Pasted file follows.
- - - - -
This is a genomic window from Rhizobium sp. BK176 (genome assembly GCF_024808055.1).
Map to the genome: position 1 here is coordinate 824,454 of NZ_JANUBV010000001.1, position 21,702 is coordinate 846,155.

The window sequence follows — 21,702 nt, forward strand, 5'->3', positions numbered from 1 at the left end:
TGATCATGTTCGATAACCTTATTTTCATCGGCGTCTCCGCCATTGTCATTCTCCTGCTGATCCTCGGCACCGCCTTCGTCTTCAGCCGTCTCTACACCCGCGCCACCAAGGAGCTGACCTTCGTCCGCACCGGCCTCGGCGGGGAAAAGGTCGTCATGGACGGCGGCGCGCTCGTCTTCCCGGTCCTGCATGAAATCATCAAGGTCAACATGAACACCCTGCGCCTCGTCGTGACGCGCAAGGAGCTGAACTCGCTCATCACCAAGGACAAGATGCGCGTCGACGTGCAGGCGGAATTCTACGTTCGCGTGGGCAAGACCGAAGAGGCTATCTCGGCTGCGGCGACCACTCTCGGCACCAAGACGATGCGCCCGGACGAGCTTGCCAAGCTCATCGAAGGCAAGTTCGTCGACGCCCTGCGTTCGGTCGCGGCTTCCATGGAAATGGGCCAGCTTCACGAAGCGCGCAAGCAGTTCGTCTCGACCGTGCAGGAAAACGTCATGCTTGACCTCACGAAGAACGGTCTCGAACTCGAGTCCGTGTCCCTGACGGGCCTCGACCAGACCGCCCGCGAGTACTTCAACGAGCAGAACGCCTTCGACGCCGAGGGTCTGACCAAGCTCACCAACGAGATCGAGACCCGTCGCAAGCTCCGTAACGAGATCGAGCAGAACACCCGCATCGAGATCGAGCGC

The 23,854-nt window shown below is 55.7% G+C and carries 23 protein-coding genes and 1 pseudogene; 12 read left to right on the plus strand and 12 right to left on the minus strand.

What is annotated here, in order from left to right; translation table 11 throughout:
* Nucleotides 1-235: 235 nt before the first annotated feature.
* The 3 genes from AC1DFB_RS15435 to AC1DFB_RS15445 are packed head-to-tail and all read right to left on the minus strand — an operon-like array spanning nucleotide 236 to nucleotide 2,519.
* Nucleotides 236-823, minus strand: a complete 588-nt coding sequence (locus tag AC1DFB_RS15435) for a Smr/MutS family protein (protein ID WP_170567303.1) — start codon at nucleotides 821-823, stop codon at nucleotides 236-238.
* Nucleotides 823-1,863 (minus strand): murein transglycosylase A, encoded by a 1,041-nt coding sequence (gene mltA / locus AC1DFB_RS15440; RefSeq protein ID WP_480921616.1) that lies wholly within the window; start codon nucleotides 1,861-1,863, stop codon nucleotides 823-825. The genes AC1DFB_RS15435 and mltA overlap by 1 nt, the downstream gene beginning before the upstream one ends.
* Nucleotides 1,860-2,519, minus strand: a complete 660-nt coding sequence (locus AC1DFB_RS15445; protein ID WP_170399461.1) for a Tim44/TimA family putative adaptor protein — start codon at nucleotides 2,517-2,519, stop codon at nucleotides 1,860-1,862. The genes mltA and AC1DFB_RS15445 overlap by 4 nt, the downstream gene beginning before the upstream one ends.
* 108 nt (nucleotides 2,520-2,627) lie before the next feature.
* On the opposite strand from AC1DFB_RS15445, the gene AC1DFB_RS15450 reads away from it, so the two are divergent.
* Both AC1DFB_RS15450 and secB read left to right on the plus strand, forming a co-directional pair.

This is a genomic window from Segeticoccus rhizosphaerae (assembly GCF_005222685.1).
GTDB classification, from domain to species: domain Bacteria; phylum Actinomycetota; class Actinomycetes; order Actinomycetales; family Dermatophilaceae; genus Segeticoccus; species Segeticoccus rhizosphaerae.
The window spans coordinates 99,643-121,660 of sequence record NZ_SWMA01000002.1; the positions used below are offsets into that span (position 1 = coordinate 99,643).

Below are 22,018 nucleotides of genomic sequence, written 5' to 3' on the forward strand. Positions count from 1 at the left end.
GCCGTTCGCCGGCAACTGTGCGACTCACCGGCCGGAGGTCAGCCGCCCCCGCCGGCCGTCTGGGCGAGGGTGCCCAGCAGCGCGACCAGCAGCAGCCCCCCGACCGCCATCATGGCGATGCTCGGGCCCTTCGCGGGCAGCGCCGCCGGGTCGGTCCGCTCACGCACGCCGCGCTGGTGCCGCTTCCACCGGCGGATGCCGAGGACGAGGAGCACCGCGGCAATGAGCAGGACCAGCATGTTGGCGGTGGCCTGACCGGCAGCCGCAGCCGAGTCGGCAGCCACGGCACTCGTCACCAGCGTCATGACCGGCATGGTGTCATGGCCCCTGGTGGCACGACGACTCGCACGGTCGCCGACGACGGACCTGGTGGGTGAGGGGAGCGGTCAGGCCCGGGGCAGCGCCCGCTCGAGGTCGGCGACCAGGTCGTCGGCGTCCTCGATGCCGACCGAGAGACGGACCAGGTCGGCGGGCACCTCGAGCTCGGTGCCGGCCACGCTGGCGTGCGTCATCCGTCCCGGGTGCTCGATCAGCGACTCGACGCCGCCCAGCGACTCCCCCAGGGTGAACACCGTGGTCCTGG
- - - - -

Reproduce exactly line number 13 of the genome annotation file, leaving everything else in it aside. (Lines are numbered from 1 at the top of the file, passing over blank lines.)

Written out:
* On the opposite strand from AC1DFB_RS15445, the gene AC1DFB_RS15450 reads away from it, so the two are divergent.